I was born on June 7, 1952 in Easton, Pennsylvania, because there was no hospital in Phillipsburg, New Jersey.
After graduating from Phillipsburg High School I attended Villanova University, returning home for the summers to work on the free
bridges over the Delaware River (from Belvedere to Frenchtown). My last summer of college I flew to England and found work in a London
food hall selling Bath buns and scones.
With my BA in English I moved to Washington, DC, and got a job editing engineering reports for the Department of the Navy. In my free time I learned to type and play tennis. In the fall of 1975, thinking I wanted to be a travel writer, I sailed on the Queen Elizabeth 2 to France, where I spent the winter studying French in Aix-en-Provence and the summer working on a farm in Kutzenhausen, Alsace. In London to catch my ship home - I had booked passage on the Mikhail Lermontov - I met a young Polish woman named Hania.
Back in New Jersey, with my farm experience, I landed a job as a feature writer for the Trenton Times. After a year and a half I quit and moved to Warsaw, where, with my newspaper experience, I found a job teaching English. When my six-month visa was about to expire I went for an interview to request an extension and was asked to become an informer. I declined (didn't feel I had the experience) and three days later left the country on a train bound for Budapest. I kept going south until I reached Greece, where I eventually found a job teaching English to children in the northern city of Arta.
I returned to Poland in the fall of 1980, a few weeks after the start of the Solidarity movement, and regained my job at the English Language College. In October, Hania and I were married in Warsaw's Old Town. I taught, freelanced, and kept a diary which expanded with the imposition of martial law at the end of 1981. In August of the following year I walked on the pilgrimage to Czestochowa, and in October sailed home on the Stefan Batory.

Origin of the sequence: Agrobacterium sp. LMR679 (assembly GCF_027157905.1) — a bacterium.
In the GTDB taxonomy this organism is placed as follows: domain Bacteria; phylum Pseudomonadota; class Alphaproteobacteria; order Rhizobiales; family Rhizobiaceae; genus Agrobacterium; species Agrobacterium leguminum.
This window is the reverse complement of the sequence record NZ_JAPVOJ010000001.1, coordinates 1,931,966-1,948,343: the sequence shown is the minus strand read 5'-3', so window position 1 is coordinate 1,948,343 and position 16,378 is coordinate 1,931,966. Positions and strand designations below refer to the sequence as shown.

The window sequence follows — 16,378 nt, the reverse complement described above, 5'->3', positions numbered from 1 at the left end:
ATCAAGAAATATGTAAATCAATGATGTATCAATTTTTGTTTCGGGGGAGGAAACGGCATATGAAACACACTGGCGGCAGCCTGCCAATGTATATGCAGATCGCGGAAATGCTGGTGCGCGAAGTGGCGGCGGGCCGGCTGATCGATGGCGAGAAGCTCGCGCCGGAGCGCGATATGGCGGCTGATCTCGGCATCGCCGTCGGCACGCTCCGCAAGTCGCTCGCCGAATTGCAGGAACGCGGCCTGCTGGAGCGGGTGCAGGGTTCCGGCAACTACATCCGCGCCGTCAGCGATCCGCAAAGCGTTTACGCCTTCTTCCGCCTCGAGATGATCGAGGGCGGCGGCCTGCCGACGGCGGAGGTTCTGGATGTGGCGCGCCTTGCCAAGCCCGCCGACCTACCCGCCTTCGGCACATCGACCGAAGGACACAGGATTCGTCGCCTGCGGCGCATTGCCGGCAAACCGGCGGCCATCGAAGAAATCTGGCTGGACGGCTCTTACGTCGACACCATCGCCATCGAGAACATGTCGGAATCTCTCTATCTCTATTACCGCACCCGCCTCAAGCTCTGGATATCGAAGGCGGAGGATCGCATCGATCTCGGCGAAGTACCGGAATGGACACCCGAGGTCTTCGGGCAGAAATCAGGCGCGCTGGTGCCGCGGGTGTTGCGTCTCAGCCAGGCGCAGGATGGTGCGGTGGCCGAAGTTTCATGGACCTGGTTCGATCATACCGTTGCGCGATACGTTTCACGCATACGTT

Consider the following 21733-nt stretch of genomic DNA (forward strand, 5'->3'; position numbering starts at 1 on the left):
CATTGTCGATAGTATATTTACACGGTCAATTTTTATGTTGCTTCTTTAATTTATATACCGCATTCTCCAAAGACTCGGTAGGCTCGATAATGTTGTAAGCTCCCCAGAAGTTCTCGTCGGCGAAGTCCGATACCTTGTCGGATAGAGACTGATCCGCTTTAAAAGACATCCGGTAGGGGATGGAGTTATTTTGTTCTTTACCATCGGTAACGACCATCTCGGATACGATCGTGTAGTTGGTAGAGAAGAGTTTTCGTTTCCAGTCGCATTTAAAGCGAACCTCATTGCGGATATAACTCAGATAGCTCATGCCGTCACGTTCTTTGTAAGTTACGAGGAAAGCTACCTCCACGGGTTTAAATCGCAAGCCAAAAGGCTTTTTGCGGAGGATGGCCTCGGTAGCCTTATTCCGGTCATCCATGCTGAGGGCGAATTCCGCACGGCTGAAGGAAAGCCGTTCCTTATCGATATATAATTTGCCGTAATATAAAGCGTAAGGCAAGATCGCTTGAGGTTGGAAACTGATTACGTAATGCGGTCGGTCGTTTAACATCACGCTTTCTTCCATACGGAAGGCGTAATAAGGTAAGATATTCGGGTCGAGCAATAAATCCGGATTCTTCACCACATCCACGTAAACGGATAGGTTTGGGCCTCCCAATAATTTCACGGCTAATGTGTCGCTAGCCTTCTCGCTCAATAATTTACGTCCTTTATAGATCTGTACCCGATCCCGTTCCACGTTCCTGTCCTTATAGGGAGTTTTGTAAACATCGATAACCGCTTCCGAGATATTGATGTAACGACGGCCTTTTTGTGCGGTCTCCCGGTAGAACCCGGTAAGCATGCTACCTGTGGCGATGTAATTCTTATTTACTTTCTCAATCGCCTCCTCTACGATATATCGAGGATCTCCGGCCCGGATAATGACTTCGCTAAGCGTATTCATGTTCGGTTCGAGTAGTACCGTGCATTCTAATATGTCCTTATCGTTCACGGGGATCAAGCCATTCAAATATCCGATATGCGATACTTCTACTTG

When Hania joined me a few months later we moved to Philadelphia, where I worked as a feature writer for the Observer, a publication of the American College of Physicians. In my spare time, I wrote about Poland. In 1987 I got a job as an editorial writer for the Providence Journal in Rhode Island. Two years later the Sun-Sentinel in Fort Lauderdale hired me as the travel editor.
In 1991 my first book - Unquiet Days: At Home in Poland - was published by Ticknor & Fields. My second book - A Way to See the World: From Texas to Transylvania with a Maverick Traveler - was published in 2003 by The Lyons Press. (The subtitle was the publisher's idea, years before the word maverick would become a political joke.) Unquiet Days was translated and published in Poland in 2006.
In July 2008 I was laid off from the Sun-Sentinel and became a full-time writer. I moved from a job that people thought of as a vacation to a freelance career that many see as a retirement. Hania and I still live in Fort Lauderdale, in a condo on the New River which feeds my love of rivers and - when the Jungle Queen passes - my love of ships.